At the start of the novel, in the 1920s, the great drama that will propel the plot and determine the future and fortune of the protagonist has already occurred. In the main ward of a New York hospital, a young African sailor, Lafala, “lay like a sawed-off stump and pondered the loss of his legs.” He’d stowed away on a ship from Marseille to New York; when discovered, he was locked in a freezing water closet; by the time the ship docked, gangrene had set in on his feet. Recovering from the double amputation of his legs, Lafala is resigned to his powerlessness and distracted by welcome dreams of his death, in which he is greeted in heaven by “all the jazz hounds who raised hell in the mighty cities.”
Lafala is something of an enigma. Early on, McKay only offers sketches of the handsome youth, blessed with a “shining blue blackness” and “arresting eyes,” who’d fled Marseille in humiliation after being duped and robbed by a prostitute, Aslima, with whom he’d fallen in love. Other than a reverie of Lafala’s former life in his unnamed African homeland, McKay does not dwell on the psychological trauma visited upon the young stowaway; there are no reflections, for instance, on any post-operative physical discomfort or neurological aftereffects. In the first few short chapters, Lafala is so thinly drawn that McKay risks making him appear merely a cipher for a governing idea of a black everyman subjugated by inhumane and racist corporations. He’s saved from that reductive interpretation through his association with a fellow patient called Black Angel, the only other black man in the hospital.
Black Angel introduces Lafala to the idea of restorative justice, engaging a lawyer to take up Lafala’s case and to sue the shipping company for the inhuman treatment and consequent harm that have left him without his legs. If he can’t walk again, he can at least be compensated sufficiently to purchase a pair of replacement cork limbs. Despite callously suggesting that Lafala must have had some underlying condition that accounted for the gangrene, the shipping company eventually makes an out-of-court settlement. The young African becomes a cause célèbre, and black American newspapers, intrigued by the particularities of his case, boldly lead with the premature headline: “AFRICAN LEGS BRING ONE HUNDRED THOUSAND DOLLARS.”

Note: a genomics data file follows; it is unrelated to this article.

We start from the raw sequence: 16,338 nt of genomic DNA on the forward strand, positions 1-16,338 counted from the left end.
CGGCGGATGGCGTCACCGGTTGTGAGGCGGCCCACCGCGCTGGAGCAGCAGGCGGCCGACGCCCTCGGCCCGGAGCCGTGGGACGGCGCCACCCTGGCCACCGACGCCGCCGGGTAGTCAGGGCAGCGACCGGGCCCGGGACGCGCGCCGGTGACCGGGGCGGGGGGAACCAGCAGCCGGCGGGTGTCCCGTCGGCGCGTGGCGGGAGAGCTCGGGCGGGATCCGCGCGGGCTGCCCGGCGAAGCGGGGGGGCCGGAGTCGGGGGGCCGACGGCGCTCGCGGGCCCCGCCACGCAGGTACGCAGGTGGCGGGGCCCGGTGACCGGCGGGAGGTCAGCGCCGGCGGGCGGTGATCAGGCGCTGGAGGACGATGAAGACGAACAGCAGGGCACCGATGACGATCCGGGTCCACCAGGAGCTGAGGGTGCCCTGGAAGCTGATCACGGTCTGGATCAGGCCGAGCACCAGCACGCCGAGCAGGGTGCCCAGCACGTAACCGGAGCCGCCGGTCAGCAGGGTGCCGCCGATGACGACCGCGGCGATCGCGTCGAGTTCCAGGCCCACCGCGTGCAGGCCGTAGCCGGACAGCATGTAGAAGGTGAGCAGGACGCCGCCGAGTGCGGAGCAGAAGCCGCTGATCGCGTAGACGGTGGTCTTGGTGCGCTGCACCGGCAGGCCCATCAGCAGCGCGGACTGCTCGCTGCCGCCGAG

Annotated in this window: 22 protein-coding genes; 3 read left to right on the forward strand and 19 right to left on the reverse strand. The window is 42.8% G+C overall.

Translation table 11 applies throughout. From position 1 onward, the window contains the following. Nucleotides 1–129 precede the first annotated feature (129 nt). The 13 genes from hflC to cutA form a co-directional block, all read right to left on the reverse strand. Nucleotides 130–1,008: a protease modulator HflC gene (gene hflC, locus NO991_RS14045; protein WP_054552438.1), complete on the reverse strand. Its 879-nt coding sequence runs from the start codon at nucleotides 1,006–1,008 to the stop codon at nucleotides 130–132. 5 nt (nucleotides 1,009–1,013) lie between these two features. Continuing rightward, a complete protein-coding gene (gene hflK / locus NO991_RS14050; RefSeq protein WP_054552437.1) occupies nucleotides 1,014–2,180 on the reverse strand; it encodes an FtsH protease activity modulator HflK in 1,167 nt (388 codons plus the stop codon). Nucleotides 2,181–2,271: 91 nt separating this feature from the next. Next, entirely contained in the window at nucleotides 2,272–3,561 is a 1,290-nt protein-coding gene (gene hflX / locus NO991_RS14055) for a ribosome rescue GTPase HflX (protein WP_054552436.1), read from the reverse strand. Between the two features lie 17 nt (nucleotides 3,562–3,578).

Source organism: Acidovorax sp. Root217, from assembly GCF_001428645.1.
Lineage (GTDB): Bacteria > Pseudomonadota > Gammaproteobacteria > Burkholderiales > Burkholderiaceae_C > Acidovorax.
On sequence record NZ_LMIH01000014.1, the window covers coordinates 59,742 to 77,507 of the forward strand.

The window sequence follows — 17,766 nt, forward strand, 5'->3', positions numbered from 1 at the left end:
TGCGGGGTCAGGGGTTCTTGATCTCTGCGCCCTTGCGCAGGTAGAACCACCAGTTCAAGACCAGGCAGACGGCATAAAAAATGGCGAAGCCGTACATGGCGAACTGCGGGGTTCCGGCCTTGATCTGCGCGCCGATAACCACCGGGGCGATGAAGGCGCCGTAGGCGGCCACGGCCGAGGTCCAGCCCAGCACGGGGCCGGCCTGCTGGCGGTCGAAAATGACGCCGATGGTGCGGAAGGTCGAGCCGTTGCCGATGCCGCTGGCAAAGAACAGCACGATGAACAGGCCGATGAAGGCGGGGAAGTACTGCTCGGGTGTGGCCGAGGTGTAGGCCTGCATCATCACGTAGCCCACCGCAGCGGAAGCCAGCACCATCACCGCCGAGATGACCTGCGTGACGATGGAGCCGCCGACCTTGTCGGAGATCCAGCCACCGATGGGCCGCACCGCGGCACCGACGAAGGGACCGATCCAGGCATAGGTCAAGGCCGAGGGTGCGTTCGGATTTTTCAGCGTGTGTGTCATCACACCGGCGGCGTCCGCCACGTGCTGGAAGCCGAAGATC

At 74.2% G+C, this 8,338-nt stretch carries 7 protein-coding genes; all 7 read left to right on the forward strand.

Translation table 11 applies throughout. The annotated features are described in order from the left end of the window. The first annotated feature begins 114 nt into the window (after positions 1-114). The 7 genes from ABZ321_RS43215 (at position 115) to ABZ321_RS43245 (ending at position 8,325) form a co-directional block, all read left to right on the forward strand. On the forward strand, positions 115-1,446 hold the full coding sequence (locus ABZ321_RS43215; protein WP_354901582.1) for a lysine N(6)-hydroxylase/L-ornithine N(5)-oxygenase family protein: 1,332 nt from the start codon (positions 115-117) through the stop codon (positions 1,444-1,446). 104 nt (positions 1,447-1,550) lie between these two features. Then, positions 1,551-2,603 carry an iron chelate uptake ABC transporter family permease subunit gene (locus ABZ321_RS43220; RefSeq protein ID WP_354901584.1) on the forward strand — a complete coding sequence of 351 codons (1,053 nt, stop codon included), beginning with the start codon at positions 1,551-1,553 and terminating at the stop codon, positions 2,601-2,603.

McKay didn’t have to dig deeply to conjure such a storyline. He needed only to sit and listen to a Nigerian stowaway he met in France, Nelson Simeon Dede, who was similarly abused by a shipping line (the Fabre Company) and suffered frostbite. He, too, successfully sued the company when his legs were amputated below the knee.
Romance in Marseille is a pitiful tale, but McKay said his intention was not to write “a sentimental story.” He succeeded. The shipping line’s amorality is embodied in the official sent to deal with Lafala. His eyes are “full of the contempt of the aristocrat,” and he has a voice that is “cold, smooth and timbreful like tempered old steel.” His maneuvering to deny Lafala’s cunning lawyer his extortionate fee is motivated by financial priorities, not altruism. The corporation’s indifference to the amputee’s suffering is stark, reflecting the attitude of the ship’s captain; a white stowaway would not have been treated so harshly. Lafala was a despised African who crossed the Atlantic locked away in inhuman conditions that echoed those of enslaved Africans during the Middle Passage whose bodies were plundered without fear of censure or demand for reparations.
Lafala, though, notwithstanding the compromises to his mobility, quickly adjusts to the luxuries afforded by the compensation he receives. Buoyed by his new wealth, he decides to return to Marseille, now traveling first class at the shipping line’s expense:
And like all vain humanity who love to revisit the scenes of their sufferings and defeats after they have conquered their world, Lafala (even though his was a Pyrrhic victory) had been hankering all along for the caves and dens of Marseille with the desire to show himself there again as a personage and especially to Aslima.
He’s determined to win over Aslima and thereby to exact his revenge. The previously ridiculed and spurned young sailor returns a new man, propped up on expensive artificial limbs, dressed like an English gentleman, wielding an elegant cane. As might be expected, his newfound riches cast him in a favorable light among the habitués in the drinking dens of the Vieux Port, as well as the prostitutes.
Lafala’s company is coveted immediately both by Aslima (also known as the Tigress) and La Fleur, her popular rival. They’re both formidable but with contrasting physical characteristics. The Tigress, a “burning brown” exhibitionist who’s “stout and full of an abundance of earthly sap,” is portrayed sympathetically; La Fleur less so. She’s a “new-fangled doll done in dark-brown wax” with the heart of a “cold” “tropical green lizard” whose preference, outside of work, is for her female lover. But neither La Fleur nor Aslima is a match for the naked misogyny, only partially veiled, that they encounter in the colony. Misogyny bolts the men together and trumps any competition between them.
The prose becomes more muscular as Lafala pulls into port. Writing and language that had appeared self-conscious and stilted, even a little pedestrian, in the earlier chapters becomes looser and more confident as the novel advances, fired especially by the complexity of Aslima’s character. The monochromatic world of the New York hospital ward gives way to the exuberant Technicolor of Marseille, even if Lafala still seems at times a colorized version of a black-and-white self.